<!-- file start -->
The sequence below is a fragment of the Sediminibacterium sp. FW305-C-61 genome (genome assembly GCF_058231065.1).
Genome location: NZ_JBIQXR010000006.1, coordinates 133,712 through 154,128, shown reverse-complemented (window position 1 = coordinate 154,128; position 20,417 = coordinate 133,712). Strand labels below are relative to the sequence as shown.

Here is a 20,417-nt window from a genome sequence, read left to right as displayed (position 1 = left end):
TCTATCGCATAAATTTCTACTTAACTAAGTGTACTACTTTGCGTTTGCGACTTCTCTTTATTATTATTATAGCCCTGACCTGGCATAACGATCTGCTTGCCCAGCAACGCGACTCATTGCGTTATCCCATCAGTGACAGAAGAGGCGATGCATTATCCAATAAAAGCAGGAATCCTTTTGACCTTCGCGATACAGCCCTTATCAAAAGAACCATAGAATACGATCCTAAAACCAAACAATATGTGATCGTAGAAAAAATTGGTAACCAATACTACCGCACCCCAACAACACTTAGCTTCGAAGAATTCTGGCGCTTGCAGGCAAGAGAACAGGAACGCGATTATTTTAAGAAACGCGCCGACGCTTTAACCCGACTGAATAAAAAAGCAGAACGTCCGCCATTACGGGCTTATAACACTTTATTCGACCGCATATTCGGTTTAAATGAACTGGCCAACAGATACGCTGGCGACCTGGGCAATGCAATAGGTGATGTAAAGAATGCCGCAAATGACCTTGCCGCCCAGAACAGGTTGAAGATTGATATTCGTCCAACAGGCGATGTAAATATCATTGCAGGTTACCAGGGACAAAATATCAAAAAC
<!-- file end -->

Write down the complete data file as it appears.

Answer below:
The sequence below is a fragment of the Sediminibacterium sp. FW305-C-61 genome (genome assembly GCF_058231065.1).
Genome location: NZ_JBIQXR010000006.1, coordinates 133,712 through 154,128, shown reverse-complemented (window position 1 = coordinate 154,128; position 20,417 = coordinate 133,712). Strand labels below are relative to the sequence as shown.

Here is a 20,417-nt window from a genome sequence, read left to right as displayed (position 1 = left end):
TCTATCGCATAAATTTCTACTTAACTAAGTGTACTACTTTGCGTTTGCGACTTCTCTTTATTATTATTATAGCCCTGACCTGGCATAACGATCTGCTTGCCCAGCAACGCGACTCATTGCGTTATCCCATCAGTGACAGAAGAGGCGATGCATTATCCAATAAAAGCAGGAATCCTTTTGACCTTCGCGATACAGCCCTTATCAAAAGAACCATAGAATACGATCCTAAAACCAAACAATATGTGATCGTAGAAAAAATTGGTAACCAATACTACCGCACCCCAACAACACTTAGCTTCGAAGAATTCTGGCGCTTGCAGGCAAGAGAACAGGAACGCGATTATTTTAAGAAACGCGCCGACGCTTTAACCCGACTGAATAAAAAAGCAGAACGTCCGCCATTACGGGCTTATAACACTTTATTCGACCGCATATTCGGTTTAAATGAACTGGCCAACAGATACGCTGGCGACCTGGGCAATGCAATAGGTGATGTAAAGAATGCCGCAAATGACCTTGCCGCCCAGAACAGGTTGAAGATTGATATTCGTCCAACAGGCGATGTAAATATCATTGCAGGTTACCAGGGACAAAATATCAAAAAC